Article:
I debated for a long time about whether or not I should create this post. Then when I decided I’d write it, I kept asking myself, “how far will you go?” I soon arrived to the conclusion that the answer was simple: as far as I need to.
When I first began blogging in 2013, I was terrified. I’d announced to everyone I knew that I’d be starting a blog. I had also learned years prior that the internet can be a merciless place. I knew I wanted to write about my life and my experiences. But what would people think about what I write? What will people say if I write about them? What will I say if something I write hurts someone’s feelings or makes them feel angry or offended? One day, I stumbled on a quote that changed the way I thought about blogging and writing forever.
“You own everything that happened to you. Tell your stories. If people wanted you to write warmly about them, they should have behaved better.”
Anne Lamott, author of Bird by Bird wrote that.
“…They should have behaved better.”
Those words locked onto my heart and soul, and they wouldn’t let go. Those words allowed me to write bravely and share my stories for 5 years. Those words are allowing me to write bravely and share my stories now. And boy, oh boy, do I have stories to tell.
I remember growing up, I’d often think of my siblings and try and figure out which one of us was the black sheep of the family. I’d heard every family had one. I grew up with 2 sisters and a brother, and we were all so different. Back then, I thought being the black sheep meant you were the one who got in trouble the most. I thought the obvious choice was my 2nd oldest sister. She began getting in trouble a lot shortly after becoming a teen, and the trouble seemed to never stop. I used to watch my mother yell and call her a b*tch and literally beat her – slapping her in the face, dragging her to rooms, and sitting on her and pummeling her with fists to the face. After each beating, my sister would get up and say something in defiance to my mother. Back then, I worried for my sister. I saw that act as an expression of further disobedience. Sometimes, my mother did, too. Looking back with my adult eyes, I know now it wasn’t disobedience. It was my sister’s way of standing up to a bully, and in her 14-year-old mind saying, “Yes, you beat me down. But I am still standing. I am still me.”
Watching my sister being abused by my mother, and seeing the rage that soon consumed my sister, I used to be thankful that I wasn’t the black sheep. I was glad that I wasn’t the one that was always doing things so terrible to make my mom that angry. I was happy that I wasn’t the one always getting in trouble. I received whippings for sure. All of which went far past the line drawn between abuse and discipline. I was never punished with fists. I never earned that kind of abuse. I earned others. My 11-year-old mind knew what a good mother looked like, and my 11-year-old mind knew that my mother was not it. But I was kept clothed, and fed and when not angering my mother, I was for the most-part ignored. So I didn’t realize just how ‘not good’ my mother had been until early adulthood. Up until then, I didn’t even know I was being abused.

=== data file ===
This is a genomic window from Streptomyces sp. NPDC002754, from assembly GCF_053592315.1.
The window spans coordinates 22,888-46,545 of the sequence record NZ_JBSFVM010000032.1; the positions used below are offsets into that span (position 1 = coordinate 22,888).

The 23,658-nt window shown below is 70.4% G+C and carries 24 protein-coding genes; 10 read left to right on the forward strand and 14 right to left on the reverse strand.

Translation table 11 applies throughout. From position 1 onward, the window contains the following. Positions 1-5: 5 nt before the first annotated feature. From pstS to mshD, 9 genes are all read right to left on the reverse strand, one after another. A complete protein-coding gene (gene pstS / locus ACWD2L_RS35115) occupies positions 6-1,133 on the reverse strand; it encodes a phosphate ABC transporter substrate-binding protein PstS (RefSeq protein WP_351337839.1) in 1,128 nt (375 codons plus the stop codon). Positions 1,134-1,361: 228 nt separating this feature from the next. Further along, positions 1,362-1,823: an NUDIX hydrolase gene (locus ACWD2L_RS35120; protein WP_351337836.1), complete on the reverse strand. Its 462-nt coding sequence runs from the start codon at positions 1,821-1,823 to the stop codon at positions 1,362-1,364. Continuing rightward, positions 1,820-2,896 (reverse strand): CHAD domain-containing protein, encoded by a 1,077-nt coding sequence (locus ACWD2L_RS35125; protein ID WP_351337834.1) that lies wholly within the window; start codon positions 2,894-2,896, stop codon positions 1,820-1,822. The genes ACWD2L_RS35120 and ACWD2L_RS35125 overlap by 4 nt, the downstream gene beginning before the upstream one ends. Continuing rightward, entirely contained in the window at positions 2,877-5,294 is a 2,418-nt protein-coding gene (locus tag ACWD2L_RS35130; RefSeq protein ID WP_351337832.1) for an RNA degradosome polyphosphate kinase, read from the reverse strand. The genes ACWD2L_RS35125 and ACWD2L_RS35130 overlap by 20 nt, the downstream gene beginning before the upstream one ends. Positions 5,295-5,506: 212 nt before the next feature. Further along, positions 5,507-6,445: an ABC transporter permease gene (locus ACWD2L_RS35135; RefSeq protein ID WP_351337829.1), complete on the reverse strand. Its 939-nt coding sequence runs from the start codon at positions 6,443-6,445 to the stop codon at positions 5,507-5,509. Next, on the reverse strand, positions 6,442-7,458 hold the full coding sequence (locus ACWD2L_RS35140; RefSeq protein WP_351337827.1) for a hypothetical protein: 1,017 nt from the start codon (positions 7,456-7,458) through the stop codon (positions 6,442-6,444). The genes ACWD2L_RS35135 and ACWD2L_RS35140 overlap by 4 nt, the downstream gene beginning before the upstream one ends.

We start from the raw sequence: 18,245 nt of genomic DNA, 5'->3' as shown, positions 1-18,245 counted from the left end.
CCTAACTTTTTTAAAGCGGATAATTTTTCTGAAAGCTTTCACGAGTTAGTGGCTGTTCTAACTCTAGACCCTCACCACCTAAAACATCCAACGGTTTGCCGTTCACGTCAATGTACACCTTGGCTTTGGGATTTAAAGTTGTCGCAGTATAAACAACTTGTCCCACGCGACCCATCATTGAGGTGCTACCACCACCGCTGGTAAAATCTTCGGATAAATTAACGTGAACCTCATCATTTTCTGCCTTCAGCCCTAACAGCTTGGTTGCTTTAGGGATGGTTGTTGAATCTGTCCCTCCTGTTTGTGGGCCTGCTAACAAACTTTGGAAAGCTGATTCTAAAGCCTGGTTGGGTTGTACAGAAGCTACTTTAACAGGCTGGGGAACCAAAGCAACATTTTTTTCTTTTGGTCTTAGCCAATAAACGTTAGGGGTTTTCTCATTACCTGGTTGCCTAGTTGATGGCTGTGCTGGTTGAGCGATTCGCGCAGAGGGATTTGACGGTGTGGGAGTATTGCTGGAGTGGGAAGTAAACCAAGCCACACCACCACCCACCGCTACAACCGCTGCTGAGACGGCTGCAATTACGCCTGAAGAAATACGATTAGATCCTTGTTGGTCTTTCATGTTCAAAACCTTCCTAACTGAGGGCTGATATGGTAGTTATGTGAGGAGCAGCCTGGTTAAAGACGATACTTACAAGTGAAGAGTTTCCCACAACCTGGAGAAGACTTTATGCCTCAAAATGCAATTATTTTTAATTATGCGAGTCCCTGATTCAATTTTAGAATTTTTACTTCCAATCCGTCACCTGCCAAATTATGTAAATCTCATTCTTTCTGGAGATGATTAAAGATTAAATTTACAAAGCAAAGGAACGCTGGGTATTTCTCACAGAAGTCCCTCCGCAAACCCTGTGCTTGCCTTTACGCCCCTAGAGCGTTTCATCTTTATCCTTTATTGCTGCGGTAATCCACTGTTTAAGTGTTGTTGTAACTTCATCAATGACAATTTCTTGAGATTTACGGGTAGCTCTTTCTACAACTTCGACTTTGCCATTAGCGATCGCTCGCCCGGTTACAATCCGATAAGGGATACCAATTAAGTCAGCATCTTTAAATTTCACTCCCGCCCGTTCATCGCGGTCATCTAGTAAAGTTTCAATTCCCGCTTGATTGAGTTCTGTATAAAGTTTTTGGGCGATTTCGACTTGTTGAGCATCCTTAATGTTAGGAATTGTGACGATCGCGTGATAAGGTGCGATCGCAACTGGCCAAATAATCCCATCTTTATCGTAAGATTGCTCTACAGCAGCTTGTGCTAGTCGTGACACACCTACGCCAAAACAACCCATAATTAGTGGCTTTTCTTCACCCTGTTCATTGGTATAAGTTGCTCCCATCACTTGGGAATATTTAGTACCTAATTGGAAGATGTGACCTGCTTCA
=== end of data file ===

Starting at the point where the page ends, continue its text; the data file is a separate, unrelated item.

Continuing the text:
For as long as I could remember, I’d always had dreams of living somewhere other than home. When I turned 19, I received an opportunity to do exactly that, and I took it. Then I began doing things I’d never done before. I began talking to people.
People and lifestyles other than mine fascinated me. I became obsessed with finding out how others experienced childhood. By 19, I’d become a mother myself, and I was determined to make my son’s childhood experience drastically different from mine. I had no examples of motherhood to look to. My mother had isolated (intentionally or unintentionally) my siblings and I from the rest of my family. We visited them at reunions and on holidays or when my mother needed a break, but there was no other central parental figure in my life I could use as a role model besides my mother, and I knew her example of motherhood was not a model I wanted to follow. So I talked to people. I watched movies. I read books. I took classes. I traveled. I studied. I clung to every good action that had positive consequences, and made them my own. Then something else began to happen. I realized that I was not normal.
My childhood was not normal. The things I was taught were not normal. The way I was living my life, the way I thought, my lifestyle, the things I wanted, the things I were willing to settle for – none of it was normal. I was not normal. My siblings were not normal. My mother was not normal. And I met other people like me. Other people like us – people who had been brought up in a certain situation or circumstance, of which situations and circumstances were not good, but which situations and circumstances were all they knew, and because it was all they knew, it was their normal… until one day, they realized it wasn’t.
It was at that moment in my life, I became aware that I would have to make a choice. The same choice others like me had to make. The same choice my siblings and my mother would have to make, too. A choice that could isolate you. A choice that could make you different. A choice that could get you in trouble. This transcended just being the black sheep in the family. Those of us who had to make that choice were like piles of black sheep huddled together, peering over the highest point of self-realization into a bright world filled with light. We were like black mountains.